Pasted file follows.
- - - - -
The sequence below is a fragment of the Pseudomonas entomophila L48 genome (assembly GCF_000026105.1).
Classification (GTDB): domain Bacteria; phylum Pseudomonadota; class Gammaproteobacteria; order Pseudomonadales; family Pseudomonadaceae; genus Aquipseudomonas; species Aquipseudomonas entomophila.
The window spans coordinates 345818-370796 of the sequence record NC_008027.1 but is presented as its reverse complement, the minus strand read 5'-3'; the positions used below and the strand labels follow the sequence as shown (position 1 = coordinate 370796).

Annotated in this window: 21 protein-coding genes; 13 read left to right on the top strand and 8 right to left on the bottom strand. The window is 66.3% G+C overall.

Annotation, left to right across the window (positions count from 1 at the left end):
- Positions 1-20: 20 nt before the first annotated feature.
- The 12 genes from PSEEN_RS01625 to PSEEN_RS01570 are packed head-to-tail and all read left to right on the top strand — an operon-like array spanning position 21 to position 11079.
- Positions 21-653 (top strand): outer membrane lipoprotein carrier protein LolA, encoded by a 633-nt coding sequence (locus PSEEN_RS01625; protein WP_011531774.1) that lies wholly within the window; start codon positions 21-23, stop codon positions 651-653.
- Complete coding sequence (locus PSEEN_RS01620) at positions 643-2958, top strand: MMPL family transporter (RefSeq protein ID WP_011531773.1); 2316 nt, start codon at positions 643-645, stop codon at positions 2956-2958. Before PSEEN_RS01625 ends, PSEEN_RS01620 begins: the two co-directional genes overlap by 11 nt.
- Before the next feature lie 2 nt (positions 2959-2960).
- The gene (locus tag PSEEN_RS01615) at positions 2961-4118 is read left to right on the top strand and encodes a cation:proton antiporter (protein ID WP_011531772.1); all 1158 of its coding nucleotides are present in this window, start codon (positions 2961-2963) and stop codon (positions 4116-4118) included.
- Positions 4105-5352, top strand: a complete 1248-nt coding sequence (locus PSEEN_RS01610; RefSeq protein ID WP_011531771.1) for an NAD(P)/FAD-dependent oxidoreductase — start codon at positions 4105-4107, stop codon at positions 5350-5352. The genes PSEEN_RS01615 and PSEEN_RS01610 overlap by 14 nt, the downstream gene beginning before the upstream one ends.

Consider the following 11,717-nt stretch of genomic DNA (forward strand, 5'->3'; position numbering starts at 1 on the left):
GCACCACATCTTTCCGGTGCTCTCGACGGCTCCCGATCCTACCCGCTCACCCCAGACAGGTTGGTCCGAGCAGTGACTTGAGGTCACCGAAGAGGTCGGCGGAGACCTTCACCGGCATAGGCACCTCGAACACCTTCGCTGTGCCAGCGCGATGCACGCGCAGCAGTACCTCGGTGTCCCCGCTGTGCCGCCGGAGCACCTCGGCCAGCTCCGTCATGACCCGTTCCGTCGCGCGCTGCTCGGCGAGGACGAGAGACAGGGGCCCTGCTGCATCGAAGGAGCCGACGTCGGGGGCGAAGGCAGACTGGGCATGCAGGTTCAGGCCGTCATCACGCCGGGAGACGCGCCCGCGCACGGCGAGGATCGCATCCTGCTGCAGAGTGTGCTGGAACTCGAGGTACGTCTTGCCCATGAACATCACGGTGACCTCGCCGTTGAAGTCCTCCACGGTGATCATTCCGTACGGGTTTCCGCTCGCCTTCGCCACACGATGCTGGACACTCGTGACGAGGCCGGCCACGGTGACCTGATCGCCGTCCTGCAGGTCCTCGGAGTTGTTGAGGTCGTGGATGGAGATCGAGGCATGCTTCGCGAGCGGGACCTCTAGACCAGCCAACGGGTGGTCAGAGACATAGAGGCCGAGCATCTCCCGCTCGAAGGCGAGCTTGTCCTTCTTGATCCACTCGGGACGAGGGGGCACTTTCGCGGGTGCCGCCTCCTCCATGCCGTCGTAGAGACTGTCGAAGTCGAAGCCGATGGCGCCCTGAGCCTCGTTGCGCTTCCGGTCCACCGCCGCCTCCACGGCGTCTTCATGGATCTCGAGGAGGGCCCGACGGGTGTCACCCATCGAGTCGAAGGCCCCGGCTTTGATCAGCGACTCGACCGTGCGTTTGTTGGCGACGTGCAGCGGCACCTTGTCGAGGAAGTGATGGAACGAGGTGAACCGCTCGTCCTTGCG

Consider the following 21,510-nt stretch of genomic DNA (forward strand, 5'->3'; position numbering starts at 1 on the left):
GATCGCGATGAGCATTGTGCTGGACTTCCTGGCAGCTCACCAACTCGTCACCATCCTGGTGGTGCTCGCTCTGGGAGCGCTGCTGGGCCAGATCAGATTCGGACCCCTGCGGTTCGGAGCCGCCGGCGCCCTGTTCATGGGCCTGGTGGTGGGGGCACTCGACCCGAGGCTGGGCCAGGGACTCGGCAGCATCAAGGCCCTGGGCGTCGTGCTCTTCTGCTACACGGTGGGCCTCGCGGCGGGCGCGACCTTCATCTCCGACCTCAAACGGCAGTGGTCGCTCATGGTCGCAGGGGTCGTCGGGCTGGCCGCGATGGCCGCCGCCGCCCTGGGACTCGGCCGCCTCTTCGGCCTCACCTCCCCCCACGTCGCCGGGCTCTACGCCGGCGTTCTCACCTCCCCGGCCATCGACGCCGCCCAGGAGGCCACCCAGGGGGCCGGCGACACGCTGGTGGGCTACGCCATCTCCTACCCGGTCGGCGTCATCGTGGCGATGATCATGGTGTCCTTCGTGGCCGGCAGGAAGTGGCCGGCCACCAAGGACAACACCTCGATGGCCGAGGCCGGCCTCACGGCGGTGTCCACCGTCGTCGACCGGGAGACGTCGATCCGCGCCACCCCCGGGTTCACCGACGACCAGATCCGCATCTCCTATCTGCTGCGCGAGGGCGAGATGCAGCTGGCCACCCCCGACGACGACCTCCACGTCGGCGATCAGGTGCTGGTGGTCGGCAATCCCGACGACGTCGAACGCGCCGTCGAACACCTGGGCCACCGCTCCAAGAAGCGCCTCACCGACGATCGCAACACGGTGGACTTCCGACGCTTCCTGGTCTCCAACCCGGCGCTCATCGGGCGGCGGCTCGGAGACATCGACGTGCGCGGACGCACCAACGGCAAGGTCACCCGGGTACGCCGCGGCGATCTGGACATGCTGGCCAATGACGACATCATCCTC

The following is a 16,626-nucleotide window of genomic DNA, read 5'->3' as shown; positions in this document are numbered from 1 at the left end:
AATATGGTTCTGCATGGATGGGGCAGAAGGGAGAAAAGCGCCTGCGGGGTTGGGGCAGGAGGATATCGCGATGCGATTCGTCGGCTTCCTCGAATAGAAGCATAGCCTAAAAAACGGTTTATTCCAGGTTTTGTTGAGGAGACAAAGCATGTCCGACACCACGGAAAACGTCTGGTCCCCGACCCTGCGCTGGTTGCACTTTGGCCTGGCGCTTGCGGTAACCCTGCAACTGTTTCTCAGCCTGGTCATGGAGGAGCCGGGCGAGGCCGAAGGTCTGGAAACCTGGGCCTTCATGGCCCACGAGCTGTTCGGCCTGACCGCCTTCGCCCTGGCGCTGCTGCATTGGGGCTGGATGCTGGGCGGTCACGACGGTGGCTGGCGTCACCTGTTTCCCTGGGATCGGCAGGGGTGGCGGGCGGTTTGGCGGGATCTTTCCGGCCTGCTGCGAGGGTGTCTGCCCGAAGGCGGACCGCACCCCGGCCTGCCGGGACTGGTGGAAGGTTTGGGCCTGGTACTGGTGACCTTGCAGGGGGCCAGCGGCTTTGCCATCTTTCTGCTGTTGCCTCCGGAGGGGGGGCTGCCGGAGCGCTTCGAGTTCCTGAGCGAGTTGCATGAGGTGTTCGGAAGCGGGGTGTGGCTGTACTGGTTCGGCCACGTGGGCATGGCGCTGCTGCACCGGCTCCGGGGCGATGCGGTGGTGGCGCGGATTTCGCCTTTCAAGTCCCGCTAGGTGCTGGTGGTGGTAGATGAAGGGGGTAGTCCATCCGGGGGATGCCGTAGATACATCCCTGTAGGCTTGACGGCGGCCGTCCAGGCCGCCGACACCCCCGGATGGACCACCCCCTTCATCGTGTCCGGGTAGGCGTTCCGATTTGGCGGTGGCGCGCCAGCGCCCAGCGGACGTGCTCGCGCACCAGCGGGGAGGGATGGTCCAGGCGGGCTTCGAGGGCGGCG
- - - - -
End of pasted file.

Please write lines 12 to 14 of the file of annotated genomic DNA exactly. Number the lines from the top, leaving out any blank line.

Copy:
- Positions 4105-5352, top strand: a complete 1248-nt coding sequence (locus PSEEN_RS01610; RefSeq protein ID WP_011531771.1) for an NAD(P)/FAD-dependent oxidoreductase — start codon at positions 4105-4107, stop codon at positions 5350-5352. The genes PSEEN_RS01615 and PSEEN_RS01610 overlap by 14 nt, the downstream gene beginning before the upstream one ends.

Consider the following 11,717-nt stretch of genomic DNA (forward strand, 5'->3'; position numbering starts at 1 on the left):
GCACCACATCTTTCCGGTGCTCTCGACGGCTCCCGATCCTACCCGCTCACCCCAGACAGGTTGGTCCGAGCAGTGACTTGAGGTCACCGAAGAGGTCGGCGGAGACCTTCACCGGCATAGGCACCTCGAACACCTTCGCTGTGCCAGCGCGATGCACGCGCAGCAGTACCTCGGTGTCCCCGCTGTGCCGCCGGAGCACCTCGGCCAGCTCCGTCATGACCCGTTCCGTCGCGCGCTGCTCGGCGAGGACGAGAGACAGGGGCCCTGCTGCATCGAAGGAGCCGACGTCGGGGGCGAAGGCAGACTGGGCATGCAGGTTCAGGCCGTCATCACGCCGGGAGACGCGCCCGCGCACGGCGAGGATCGCATCCTGCTGCAGAGTGTGCTGGAACTCGAGGTACGTCTTGCCCATGAACATCACGGTGACCTCGCCGTTGAAGTCCTCCACGGTGATCATTCCGTACGGGTTTCCGCTCGCCTTCGCCACACGATGCTGGACACTCGTGACGAGGCCGGCCACGGTGACCTGATCGCCGTCCTGCAGGTCCTCGGAGTTGTTGAGGTCGTGGATGGAGATCGAGGCATGCTTCGCGAGCGGGACCTCTAGACCAGCCAACGGGTGGTCAGAGACATAGAGGCCGAGCATCTCCCGCTCGAAGGCGAGCTTGTCCTTCTTGATCCACTCGGGACGAGGGGGCACTTTCGCGGGTGCCGCCTCCTCCATGCCGTCGTAGAGACTGTCGAAGTCGAAGCCGATGGCGCCCTGAGCCTCGTTGCGCTTCCGGTCCACCGCCGCCTCCACGGCGTCTTCATGGATCTCGAGGAGGGCCCGACGGGTGTCACCCATCGAGTCGAAGGCCCCGGCTTTGATCAGCGACTCGACCGTGCGTTTGTTGGCGACGTGCAGCGGCACCTTGTCGAGGAAGTGATGGAACGAGGTGAACCGCTCGTCCTTGCG